One thing to note that we did not have time to talk about in the video is the fact that as the SPI bus shifts out the bits to the shift register, any note we want on will cause a bit to shift across all the earlier coils. This means that as an "on" bit shifts across the previous coil on its way to play a note, it will momentarily turn those coils on for a very very small amount of time (less than a microsecond, compared to the many milliseconds that a firing coil will be allowed to stay on). This is not long enough for the slug to begin moving, but it is worth mentioning here in case you choose to use a shift register in your own application. This is not always the case with all shift registers. Some shift registers do not present the bits on the output until you pulse a certain input to "latch" the bits you have shifted. In that case, the bits would not be presented on the output of the shift register until you pulse this latch line. In our application, the momentary blit of the bit across does not really make a difference.
There is one more input to the shift register that we did not talk about: the output enable input. This pin can be toggled to enable the outputs of the shift register. If this input is held low, the shift register will drive all its output pins low, no matter what bits are being shifted in. You could have MCU drive this pin as a way to quickly clear your shift register, however we have a slightly different use for it in our circuit. We have taken this line and connected it to the programming switch on the circuit of our MCU. Since in the NerdKits setup we use a physical switch to enter the programming mode of the microcontroller, it makes sense for this same switch to also cause the shift register to become not-enabled. This way, when the switch gets flipped to programming mode, the coils all disenage and we don't accidentally keep running current through them (which might cause the coil or MOSFET to overheat) while we are reprogramming our chip.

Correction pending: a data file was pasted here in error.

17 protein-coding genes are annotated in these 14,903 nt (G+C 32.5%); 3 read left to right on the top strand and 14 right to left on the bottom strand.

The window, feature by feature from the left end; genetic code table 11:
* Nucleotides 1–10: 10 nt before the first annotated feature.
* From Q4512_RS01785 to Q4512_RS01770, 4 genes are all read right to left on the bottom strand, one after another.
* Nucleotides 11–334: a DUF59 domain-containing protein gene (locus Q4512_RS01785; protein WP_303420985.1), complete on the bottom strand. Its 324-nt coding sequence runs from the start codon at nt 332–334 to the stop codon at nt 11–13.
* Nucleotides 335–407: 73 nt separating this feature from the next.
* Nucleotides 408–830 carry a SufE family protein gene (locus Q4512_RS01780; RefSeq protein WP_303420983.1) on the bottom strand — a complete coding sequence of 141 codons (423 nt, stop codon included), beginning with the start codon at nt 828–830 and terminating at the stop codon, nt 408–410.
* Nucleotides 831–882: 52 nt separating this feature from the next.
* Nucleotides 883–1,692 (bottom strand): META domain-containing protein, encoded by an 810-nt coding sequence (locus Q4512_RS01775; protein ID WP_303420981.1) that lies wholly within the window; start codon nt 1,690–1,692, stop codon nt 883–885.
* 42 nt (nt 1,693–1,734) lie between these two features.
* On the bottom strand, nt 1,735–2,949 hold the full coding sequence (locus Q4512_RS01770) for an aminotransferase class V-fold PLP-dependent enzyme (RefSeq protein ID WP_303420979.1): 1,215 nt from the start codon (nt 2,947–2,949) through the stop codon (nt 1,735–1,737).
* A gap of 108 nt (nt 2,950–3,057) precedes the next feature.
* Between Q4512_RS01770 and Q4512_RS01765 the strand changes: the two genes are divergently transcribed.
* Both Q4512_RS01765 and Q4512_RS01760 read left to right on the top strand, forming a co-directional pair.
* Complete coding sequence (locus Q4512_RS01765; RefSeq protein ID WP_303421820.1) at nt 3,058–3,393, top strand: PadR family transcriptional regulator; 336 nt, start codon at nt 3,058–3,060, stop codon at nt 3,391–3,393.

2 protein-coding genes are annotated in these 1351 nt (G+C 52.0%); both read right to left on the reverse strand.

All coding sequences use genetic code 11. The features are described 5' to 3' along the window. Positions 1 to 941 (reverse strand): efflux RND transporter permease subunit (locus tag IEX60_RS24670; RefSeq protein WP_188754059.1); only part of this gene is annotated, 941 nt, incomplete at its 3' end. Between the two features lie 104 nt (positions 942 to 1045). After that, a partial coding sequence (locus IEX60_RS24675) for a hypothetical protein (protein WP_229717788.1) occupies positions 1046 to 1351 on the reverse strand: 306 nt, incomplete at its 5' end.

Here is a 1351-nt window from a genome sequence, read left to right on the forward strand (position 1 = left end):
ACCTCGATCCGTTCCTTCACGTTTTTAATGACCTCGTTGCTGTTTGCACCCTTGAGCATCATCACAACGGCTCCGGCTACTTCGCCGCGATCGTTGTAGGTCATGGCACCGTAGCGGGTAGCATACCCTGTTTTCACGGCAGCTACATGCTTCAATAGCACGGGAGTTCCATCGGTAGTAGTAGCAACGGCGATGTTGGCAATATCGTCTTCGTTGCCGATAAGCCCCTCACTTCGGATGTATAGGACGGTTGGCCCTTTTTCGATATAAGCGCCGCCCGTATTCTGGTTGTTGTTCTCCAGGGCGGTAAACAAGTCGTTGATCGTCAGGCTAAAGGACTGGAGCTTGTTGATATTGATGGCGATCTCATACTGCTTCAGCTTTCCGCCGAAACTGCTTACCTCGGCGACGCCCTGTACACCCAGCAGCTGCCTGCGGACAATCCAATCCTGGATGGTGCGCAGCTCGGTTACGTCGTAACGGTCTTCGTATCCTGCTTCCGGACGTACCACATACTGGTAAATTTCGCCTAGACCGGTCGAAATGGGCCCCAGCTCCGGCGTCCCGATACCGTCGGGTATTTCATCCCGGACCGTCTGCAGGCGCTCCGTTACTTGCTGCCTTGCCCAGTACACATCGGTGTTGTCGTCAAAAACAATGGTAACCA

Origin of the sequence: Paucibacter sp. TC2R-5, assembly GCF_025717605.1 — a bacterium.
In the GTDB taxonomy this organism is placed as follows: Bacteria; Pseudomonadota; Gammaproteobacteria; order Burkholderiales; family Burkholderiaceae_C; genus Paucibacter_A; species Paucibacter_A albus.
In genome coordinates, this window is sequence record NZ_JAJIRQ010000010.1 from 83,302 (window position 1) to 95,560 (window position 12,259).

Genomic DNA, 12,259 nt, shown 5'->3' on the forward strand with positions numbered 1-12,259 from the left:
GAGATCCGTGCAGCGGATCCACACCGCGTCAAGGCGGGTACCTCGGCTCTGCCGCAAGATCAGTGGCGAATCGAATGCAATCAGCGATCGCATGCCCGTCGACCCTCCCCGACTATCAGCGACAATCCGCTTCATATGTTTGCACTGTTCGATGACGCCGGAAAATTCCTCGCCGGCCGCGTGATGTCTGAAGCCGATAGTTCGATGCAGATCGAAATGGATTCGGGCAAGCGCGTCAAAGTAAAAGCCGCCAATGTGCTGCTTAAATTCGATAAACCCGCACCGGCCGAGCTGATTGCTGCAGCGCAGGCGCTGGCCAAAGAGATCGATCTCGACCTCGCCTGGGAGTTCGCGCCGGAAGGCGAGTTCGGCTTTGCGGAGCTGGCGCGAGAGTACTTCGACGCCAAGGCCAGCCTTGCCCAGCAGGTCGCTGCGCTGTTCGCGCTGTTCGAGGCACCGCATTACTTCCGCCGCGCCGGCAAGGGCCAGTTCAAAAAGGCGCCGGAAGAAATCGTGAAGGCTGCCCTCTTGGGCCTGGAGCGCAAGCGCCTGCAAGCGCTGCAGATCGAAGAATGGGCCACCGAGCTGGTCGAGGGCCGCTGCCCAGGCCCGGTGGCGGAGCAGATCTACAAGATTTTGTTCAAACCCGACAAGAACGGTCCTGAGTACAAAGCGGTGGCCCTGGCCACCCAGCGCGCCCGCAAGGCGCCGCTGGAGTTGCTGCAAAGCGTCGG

As discussed in the video, we used MOSFETs as switches for each solenoid coil, driven by a shift register. The schematics below show how the shift register and MOSFETs together let us control 8 coils from just two digital outputs. For more information about driving inductive loads, check out our Motors and Microcontrollers 101 video.
Another issue was power regulation. We powered our xylophone from a 9V DC wall adapter (which we include in our LED Array Kit), but the sudden demand of current when any solenoid is turned on causes the wall adapter's output voltage to dip. This can affect our digital circuits, potentially stopping the microcontroller or causing memory corruption. In order to decouple the noisy power handling from our low-current digital ciruits, we used a diode and a large electrolytic capacitor at the input of the 7805 linear voltage regulator. With the digital circuit requiring very roughly 10mA of current, a 100uF capacitor will discharge at 100 V/s, or 1 Volt in 10ms. If the capacitor is normally charged to 9V and the 7805 will keep running down until its input reaches 7.5 volts, we have 1.5 volts allowable drop, or about 15ms. This cushion lets us ensure our digital circuits get smooth power and continue operating properly.
We constructed the circuit on two small breadboards: one for our USB NerdKit-based microcontroller circuit, and the other for our shift register, MOSFETs, flyback LEDs, and power regulation.
If you you want to attempt this project it might help you to browse the source code.